INTRODUCTION TO MARINE SCIENCE - MSN 191N
This team-taught course is designed as an interdisciplinary introduction to the fundamental concepts and principles of marine science. It will cover the major geological, chemical, physical, and biological processes that occur in the world’s oceans.
Our goal is to provide you with an understanding of the fundamental manner in which the oceans operate. Such knowledge can be used as the foundation for your future courses in marine science here at Eckerd College. We hope that you find this course intellectually challenging, fulfilling, and enjoyable.
thText: Oceanography: An Invitation to Marine Science by Tom Garrison, 5 edition.
Primary Course Objectives:
1. To acquire an overview of marine science: what are the major concepts and current research topics in marine science and oceanography?
2. To obtain hands-on experience in the laboratory with specialists in the field. 3. To acquire writing and quantitative skills including basic statistics and use of spreadsheets. 4. To build community within the marine science discipline by introducing all students to a variety of marine science faculty.
All lectures are given in the Marine Science auditorium (GL 110)
Lecture MWF 10:45-11:35 Lecture MWF 11:45-12:35
Sections 001, 002, 003 Sections 004, 005, 006
Coordinator: Dr. David Duncan Coordinator: Dr. Joel Thompson
All six lab sections meet Tuesday 1:30-4:50 PM
Attendance at all lectures is expected, and participation in all labs is mandatory. If, due
to extenuating circumstances, you must miss a lab please contact the professor for whose lab
you will miss before lab begins.
Section Instructor email phone office
001 Laura Wetzel wetzellr x8484 GMSL 123
002 David Duncan duncands x7961 GMSL 108
003 Jeannine Lessmann lessmajm x7686 GMSL 115
004 Joel Thompson thompsjb x8991 GMSL 117
005 William Szelistowski szeliswa x8439 GMSL 129
006 Shannon Gowans gowanss x8388 GMSL 119A
IMS 2006 Syllabus page 2
Each instructor teaches in their specialty for 5 class periods and then gives an exam. Questions related to the lectures should be directed to the specific faculty member teaching that section. More general questions about the course, or your grade, should be directed to the coordinators, Prof. Duncan (10:45 lecture) or Prof Thompson (11:45 lecture). The faculty members teaching this course have posted their office hours on their office doors. We strongly encourage you to come talk to us regarding questions you have about the course material.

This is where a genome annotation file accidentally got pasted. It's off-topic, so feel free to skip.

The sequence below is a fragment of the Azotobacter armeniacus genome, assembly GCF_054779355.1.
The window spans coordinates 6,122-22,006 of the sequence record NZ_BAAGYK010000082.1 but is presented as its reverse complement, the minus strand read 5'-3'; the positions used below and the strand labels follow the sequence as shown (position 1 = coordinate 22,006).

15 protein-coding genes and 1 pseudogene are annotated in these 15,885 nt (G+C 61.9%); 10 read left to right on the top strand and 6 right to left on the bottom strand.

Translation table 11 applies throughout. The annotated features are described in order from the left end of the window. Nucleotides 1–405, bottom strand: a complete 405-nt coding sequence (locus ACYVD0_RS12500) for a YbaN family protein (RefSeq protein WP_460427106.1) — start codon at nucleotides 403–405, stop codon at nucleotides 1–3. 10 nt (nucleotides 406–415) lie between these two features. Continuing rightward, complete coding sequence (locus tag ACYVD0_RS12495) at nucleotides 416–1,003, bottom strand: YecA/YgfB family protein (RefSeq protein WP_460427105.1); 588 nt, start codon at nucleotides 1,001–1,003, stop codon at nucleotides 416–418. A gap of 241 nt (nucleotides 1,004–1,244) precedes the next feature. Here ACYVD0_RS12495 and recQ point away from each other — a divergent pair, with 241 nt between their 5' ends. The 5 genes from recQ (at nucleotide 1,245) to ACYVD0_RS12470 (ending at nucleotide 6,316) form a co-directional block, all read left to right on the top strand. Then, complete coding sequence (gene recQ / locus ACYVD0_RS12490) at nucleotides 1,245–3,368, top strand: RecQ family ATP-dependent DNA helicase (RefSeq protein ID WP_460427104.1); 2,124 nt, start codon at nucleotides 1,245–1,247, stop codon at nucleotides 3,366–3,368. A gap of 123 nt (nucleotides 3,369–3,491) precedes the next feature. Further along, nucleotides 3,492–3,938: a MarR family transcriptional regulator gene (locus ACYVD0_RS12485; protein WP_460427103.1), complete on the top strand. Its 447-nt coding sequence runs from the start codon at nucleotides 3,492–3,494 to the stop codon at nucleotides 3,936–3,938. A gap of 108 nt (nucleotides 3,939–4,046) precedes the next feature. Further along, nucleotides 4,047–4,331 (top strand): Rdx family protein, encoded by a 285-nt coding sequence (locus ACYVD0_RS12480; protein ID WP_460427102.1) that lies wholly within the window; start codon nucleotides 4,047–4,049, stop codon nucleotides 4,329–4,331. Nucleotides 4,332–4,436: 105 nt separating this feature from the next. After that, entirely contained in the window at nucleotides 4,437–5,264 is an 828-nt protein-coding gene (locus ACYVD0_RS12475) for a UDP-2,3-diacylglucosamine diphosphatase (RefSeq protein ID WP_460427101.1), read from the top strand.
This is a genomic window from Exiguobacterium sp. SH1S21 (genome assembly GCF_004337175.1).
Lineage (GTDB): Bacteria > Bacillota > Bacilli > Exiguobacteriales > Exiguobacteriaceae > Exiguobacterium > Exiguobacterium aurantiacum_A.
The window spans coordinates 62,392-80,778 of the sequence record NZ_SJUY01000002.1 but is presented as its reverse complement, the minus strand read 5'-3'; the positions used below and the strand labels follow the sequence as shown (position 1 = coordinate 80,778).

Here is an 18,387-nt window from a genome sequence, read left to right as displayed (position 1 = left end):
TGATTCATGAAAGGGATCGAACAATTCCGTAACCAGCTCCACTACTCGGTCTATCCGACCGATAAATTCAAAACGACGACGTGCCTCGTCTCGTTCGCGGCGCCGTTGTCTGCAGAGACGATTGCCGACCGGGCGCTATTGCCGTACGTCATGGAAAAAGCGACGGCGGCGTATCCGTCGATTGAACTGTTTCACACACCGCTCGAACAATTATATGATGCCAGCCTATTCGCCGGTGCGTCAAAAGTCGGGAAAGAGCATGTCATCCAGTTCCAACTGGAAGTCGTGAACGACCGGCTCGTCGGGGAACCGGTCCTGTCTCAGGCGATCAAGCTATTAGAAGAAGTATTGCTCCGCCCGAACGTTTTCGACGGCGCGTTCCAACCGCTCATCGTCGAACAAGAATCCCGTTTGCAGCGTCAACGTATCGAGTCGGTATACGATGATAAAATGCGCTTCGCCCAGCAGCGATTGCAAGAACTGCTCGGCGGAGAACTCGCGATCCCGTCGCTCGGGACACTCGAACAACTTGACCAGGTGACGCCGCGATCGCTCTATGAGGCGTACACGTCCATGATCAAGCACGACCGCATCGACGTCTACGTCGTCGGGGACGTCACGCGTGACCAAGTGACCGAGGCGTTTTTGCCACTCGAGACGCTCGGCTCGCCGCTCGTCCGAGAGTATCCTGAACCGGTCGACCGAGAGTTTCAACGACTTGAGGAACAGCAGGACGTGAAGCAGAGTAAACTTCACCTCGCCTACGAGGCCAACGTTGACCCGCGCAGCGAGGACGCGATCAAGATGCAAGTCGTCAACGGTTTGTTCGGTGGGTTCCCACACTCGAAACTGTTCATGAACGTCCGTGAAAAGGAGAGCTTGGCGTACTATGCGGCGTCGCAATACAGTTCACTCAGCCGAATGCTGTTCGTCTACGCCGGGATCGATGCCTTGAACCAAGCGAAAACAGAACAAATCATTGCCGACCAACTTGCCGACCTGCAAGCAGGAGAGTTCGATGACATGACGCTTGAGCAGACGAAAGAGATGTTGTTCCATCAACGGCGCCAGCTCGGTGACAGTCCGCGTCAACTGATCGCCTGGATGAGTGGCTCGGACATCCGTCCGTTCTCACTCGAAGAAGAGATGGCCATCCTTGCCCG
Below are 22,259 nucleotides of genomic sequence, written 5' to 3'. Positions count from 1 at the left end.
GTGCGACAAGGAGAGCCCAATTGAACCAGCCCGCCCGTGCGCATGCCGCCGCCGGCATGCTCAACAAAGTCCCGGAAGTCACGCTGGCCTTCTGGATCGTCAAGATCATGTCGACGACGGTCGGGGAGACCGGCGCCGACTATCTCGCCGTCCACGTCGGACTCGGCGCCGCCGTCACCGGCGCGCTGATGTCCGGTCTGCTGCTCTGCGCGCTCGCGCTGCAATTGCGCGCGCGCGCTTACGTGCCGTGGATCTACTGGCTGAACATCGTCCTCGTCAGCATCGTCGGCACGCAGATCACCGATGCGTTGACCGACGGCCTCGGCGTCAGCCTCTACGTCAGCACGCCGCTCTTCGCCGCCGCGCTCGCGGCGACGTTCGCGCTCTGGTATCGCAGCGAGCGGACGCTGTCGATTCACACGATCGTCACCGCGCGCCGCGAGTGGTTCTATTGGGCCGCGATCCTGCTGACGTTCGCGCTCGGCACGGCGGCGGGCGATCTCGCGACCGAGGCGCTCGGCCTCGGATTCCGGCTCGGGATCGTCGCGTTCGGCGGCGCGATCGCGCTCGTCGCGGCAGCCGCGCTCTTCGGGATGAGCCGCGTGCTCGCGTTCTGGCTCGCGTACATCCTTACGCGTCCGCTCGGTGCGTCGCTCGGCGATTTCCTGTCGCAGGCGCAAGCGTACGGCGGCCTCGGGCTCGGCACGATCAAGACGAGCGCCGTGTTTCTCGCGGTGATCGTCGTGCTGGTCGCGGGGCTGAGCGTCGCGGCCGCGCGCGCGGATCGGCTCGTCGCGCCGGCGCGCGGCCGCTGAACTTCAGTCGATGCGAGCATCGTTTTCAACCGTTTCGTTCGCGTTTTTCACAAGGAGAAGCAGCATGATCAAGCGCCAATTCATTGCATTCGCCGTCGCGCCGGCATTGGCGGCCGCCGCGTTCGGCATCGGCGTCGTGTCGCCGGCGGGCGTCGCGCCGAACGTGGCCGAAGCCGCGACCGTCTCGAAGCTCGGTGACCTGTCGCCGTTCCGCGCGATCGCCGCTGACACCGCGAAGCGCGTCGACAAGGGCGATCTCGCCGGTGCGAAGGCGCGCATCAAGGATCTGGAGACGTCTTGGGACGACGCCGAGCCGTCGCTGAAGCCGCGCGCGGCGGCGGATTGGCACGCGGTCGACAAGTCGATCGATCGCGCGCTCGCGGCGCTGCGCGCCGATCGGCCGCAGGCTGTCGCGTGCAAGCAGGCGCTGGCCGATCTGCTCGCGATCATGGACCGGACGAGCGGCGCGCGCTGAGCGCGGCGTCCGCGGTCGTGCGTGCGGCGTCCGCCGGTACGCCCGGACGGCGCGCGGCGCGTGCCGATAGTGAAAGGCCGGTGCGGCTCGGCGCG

Your grade will be based on six regular exams, one final exam, and the lab. Each exam will consist of three types of questions: 15 multiple-choice questions (15 points), three to five short-answer questions (20 pts) and one essay question (15 pts). The professor will provide several essay questions ahead of time, one of which will be on the exam. The lowest grade of
the six regular exams will be dropped, hence there are no make-up exams.
The final exam is scheduled for Monday 12/11 at 12:00-3:00 PM for the 10:45 section, and Wednesday 12/13 at noon-3 PM for the 11:45 section. The final is required, and you may take it at either time. It will consist of multiple-choice questions from each faculty member and from guest lectures. These questions will emphasize the material covered by each professor. We encourage you to review the exams during the semester as one way to prepare for the final exam.
Exams, 10% each, best five out of six 50%
Final exam 20%
On my honor, as an Eckerd College student,
I pledge not to lie, cheat, or steal, nor to tolerate these behaviors in others.
On each assignment and exam that is submitted, students are required to write pledged
indicating that their work is consistent with the Code. According to Eckerd College policy, academic dishonesty is considered any act of cheating or plagiarism. Academic dishonesty is grounds for receiving an "F" in the course and we will submit written notification to the Registrar of the incident. The sanction for a second offense while at Eckerd College is usually suspension from the College. We take this seriously, and expect that you will as well.
Each student’s work must be his or her own. During lab, a collaborative effort with lab
partners or in groups is permitted only if designated by the professor. Likewise, all assignments are to be done completely independently, unless otherwise specified by the professor. Note
students have failed this course in the past due to cheating or plagiarism on lab exercises and/or exams.
IMS 2006 Syllabus page 3